Some mortgage borrowers may not be required to provide much documentation if they are existing clients of the bank and already have a strong credit history.
In my research I found that 88.8% of mortgage applicants were existing customers of the bank where they apply for a mortgage, and had been so for 9.3 years on average. But low documentation loans exist for self-employed borrowers.
Where accuracy of mortgage applications becomes difficult to determine is when estimating the expenses of the household. Mortgage applicants are asked about their monthly expenses to assess whether they can service the debt without major stress. Here, applicants may be “mostly factual and accurate” or even “partially accurate” when trying to calculate their monthly expenses. After all, how many people actually keep accurate and up-to-date spreadsheets of all their expenses?
Debts outstanding with other financial institutions or family and friends may also be misreported. In addition, mortgage lenders who receive commissions linked to loan size have incentives to overestimate borrower’s incomes and underestimate expenses.
These arguments do not suggest that there is no “lying” or “truth hiding” in mortgage applications in Australia, but that it may not be comparable to the trend of “liar loans” seen in the US.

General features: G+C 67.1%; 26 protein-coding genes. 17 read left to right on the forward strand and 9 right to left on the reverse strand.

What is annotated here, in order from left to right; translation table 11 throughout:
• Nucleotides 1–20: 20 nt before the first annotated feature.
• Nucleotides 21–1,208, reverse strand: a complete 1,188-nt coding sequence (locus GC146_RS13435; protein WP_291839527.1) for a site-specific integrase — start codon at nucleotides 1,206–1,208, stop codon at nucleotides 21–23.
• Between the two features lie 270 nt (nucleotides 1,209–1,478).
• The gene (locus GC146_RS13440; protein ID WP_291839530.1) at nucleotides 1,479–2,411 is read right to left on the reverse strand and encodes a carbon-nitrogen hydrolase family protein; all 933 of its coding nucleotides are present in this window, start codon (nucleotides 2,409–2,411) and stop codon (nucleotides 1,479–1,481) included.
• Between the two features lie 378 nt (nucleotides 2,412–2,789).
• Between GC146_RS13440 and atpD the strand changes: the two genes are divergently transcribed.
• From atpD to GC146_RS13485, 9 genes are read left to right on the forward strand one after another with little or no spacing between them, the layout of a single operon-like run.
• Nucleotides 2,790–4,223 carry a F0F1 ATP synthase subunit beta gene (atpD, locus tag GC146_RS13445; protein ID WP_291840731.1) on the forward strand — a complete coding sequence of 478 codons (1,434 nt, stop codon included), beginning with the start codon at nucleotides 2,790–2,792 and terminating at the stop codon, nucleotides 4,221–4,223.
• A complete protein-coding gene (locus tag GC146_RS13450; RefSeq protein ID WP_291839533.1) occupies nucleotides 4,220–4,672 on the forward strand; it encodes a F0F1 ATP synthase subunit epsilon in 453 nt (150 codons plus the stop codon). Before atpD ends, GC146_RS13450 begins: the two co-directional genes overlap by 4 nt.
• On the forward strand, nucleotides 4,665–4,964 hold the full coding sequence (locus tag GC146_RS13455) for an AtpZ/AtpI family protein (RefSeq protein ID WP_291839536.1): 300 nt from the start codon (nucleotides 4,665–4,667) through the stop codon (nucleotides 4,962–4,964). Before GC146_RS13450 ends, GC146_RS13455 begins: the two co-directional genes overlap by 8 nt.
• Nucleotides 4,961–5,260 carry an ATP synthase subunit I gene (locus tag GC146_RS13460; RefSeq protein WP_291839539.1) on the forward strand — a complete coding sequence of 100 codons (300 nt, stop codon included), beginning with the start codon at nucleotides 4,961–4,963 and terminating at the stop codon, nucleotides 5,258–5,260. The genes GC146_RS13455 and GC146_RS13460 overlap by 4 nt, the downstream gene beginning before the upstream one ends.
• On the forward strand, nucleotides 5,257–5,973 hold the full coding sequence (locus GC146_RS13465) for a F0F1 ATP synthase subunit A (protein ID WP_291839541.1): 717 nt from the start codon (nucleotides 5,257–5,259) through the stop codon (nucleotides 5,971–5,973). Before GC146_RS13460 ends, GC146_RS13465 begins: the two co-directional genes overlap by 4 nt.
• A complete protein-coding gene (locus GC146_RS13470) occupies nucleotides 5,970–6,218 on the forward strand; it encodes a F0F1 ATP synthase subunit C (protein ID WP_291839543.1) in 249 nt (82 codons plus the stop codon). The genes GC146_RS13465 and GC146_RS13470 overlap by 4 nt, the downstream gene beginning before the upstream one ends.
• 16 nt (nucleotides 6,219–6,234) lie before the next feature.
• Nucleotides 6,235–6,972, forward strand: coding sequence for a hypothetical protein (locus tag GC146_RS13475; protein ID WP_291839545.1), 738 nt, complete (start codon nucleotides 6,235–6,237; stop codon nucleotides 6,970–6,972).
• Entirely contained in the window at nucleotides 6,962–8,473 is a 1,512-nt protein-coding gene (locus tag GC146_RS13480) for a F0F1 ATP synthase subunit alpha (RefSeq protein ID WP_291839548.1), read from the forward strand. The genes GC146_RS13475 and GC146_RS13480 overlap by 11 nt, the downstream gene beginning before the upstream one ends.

More importantly, banks do not rely only on their clients’ word. Banks estimate monthly expenses and uncommitted income for their clients based on borrower characteristics and solid financial records.
Data from previous research reveals that banks estimate on average A$1,637 more on monthly expenses than applicants report. Based on the bank’s calculations, housing investors underestimate their monthly expenses by A$1,932 on average, while owner-occupiers underestimate by A$1,560 on average.
Similarly, mortgage applicants report their monthly uncommitted income to be on average A$702.5 more than what the bank estimates it to be. Housing investors only overestimate their monthly uncommitted income by A$174 on average, while owner-occupiers overestimate by A$840 on average.